ARI SHAPIRO, HOST:
Now, we're going to talk about the politics of health care. Democrats hope the controversial House bill will push political momentum their way and result in big gains in the 2018 midterm elections. Before then, there will be special elections to fill vacant seats in Congress. There's one happening next week in Montana. Montana Public Radio's Eric Whitney talked with voters there.
ERIC WHITNEY, BYLINE: Montana is Trump country. The president won by 20 points here thanks to people like these.
UNIDENTIFIED WOMAN: Thank you for the very lovely prayer at the rally for Greg Gianforte at...
WHITNEY: They're members of the Glacier Country Pachyderm Club who get together once a month in Kalispell and talk about advancing Republican values. Jim Lynch is a regular and says health care is a top issue for him in Montana's special election. Lynch, who's 63, hates Obamacare. He says he's maintained good health coverage himself through the Obama administration.
JIM LYNCH: But there's a lot of people in my shoes that aren't that lucky. And I do know personally that they've seen huge increases in health care costs to the point where, you know, they don't even have it anymore.
WHITNEY: Lynch tells me he doesn't think the House health care bill is perfect but that he's confident that as President Trump shepherds it through Congress, it will be modified into something much better than the Affordable Care Act.
About a hundred miles south in Missoula, restaurant owner Molly Galusha dreads the idea of repealing the health care law. She says the current health care law subsidies have made it possible for her employees to afford health coverage on the wages she can afford to pay them. Galusha is 62 and gets her health coverage through her husband's job.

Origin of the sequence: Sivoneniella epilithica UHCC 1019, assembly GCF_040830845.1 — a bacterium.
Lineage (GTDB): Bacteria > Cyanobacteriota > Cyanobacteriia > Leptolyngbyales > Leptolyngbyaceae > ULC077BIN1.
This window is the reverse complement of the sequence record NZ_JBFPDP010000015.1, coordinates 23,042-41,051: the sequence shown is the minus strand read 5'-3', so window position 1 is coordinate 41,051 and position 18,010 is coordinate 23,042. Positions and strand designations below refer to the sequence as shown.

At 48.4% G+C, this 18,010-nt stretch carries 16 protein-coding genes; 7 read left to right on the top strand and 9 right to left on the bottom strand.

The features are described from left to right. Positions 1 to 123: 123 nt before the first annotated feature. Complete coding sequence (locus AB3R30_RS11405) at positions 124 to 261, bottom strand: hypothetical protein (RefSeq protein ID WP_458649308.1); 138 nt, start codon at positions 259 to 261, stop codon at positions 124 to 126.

MOLLY GALUSHA: We're old and broken (laughter).
WHITNEY: She says she doesn't know what they'd do if their insurance went away because the Affordable Care Act's protections for people with pre-existing conditions protect her and her husband.
GALUSHA: We are uninsurable as a couple, so we're very grateful.
WHITNEY: The Republican candidate in this special election is Greg Gianforte. He says he won't vote for a health care bill that doesn't work for Montana.
GREG GIANFORTE: I need to know that in fact it'll bring premiums down, preserve rural access and protect people with pre-existing conditions.
WHITNEY: Gianforte says he would have voted against the House health care bill because there wasn't enough time to read and understand the bill before the House voted. Democrats say don't believe that line. They point to a fundraising call that Gianforte did with lobbyists on the day the House bill passed, which was leaked to The New York Times.
GIANFORTE: Sounds like we just passed a health care thing, which I'm thankful for, and that we're starting to repeal and replace.
WHITNEY: Democratic candidate Rob Quist pounced on those words. To win, Quist needs to get at least some Republican voters to cross over to him, so he's trying to convince Republicans that their candidate will sell out the state's interests on health care.
ROB QUIST: Montanans want a congressman who will shoot straight, not a dishonest politician who says one thing to Montanans and another to the millionaires behind closed doors.
WHITNEY: But the House health care bill itself is unlikely to sway entrenched Republican voters here. They trust President Trump and Gianforte to deliver on repealing and replacing the current health care law. Quist, the Democrat, says he wants to build on the ACA and thinks the country should eventually move to a single-payer system. For NPR News, I'm Eric Whitney in Missoula, Mont.
NPR transcripts are created on a rush deadline by Verb8tm, Inc., an NPR contractor, and produced using a proprietary transcription process developed with NPR. This text may not be in its final form and may be updated or revised in the future. Accuracy and availability may vary. The authoritative record of NPR’s programming is the audio record.